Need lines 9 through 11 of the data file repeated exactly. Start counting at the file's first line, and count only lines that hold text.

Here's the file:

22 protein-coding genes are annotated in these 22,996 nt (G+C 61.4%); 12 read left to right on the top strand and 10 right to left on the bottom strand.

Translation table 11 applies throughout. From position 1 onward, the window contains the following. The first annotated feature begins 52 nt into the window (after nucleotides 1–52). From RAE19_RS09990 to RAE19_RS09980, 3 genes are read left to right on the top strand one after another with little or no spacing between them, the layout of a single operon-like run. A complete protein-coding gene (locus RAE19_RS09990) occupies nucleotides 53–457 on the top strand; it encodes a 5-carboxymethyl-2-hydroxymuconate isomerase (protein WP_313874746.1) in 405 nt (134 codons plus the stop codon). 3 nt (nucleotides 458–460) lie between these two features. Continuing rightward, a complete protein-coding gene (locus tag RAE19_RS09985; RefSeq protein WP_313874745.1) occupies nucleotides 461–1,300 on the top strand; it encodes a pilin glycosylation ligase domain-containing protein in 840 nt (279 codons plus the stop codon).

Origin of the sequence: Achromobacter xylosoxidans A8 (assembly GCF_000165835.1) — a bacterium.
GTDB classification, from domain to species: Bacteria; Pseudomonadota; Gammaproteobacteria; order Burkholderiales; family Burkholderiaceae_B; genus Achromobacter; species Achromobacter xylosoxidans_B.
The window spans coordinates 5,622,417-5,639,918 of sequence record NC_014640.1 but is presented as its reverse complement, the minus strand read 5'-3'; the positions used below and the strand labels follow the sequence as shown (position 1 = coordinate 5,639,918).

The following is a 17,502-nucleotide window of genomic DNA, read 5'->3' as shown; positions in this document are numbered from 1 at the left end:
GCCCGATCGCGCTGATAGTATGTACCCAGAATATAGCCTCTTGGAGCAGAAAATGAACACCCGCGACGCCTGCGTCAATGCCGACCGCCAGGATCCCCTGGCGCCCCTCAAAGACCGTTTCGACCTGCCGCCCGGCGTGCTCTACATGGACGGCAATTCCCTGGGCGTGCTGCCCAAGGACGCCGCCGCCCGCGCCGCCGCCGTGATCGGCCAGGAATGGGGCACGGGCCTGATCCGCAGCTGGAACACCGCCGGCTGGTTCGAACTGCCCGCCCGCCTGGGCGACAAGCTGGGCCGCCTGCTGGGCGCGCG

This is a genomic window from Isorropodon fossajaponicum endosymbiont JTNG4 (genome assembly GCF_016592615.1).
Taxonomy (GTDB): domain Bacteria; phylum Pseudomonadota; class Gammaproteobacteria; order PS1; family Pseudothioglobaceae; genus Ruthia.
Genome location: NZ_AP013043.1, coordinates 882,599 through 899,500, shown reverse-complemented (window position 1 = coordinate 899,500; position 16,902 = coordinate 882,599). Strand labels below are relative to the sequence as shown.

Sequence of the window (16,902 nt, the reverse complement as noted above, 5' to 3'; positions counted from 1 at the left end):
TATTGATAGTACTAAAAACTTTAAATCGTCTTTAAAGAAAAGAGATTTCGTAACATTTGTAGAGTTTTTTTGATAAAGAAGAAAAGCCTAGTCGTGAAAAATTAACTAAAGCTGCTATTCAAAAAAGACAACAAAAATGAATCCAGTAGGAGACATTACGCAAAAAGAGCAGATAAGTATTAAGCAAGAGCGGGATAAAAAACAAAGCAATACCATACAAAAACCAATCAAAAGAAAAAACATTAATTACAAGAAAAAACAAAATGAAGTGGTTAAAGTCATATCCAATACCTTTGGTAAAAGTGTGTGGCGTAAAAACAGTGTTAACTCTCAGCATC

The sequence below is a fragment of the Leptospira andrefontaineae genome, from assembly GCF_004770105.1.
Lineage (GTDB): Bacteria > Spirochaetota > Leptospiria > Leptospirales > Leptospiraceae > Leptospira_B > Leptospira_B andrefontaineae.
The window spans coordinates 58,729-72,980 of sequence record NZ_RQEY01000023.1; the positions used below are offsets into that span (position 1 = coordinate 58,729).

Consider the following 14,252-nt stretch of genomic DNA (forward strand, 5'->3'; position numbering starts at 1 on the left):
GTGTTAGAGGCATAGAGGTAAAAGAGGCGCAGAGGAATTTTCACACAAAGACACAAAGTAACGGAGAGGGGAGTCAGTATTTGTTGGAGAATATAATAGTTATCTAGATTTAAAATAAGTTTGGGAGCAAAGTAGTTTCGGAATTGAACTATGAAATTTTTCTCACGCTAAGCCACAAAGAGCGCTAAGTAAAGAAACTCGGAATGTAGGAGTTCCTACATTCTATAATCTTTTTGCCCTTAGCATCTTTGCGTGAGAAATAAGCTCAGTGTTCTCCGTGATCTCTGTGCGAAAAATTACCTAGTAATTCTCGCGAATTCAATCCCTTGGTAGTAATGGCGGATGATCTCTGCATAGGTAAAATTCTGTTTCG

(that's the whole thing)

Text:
Taxonomy (GTDB): domain Bacteria; phylum Pseudomonadota; class Gammaproteobacteria; order PS1; family Pseudothioglobaceae; genus Ruthia.
Genome location: NZ_AP013043.1, coordinates 882,599 through 899,500, shown reverse-complemented (window position 1 = coordinate 899,500; position 16,902 = coordinate 882,599). Strand labels below are relative to the sequence as shown.

Sequence of the window (16,902 nt, the reverse complement as noted above, 5' to 3'; positions counted from 1 at the left end):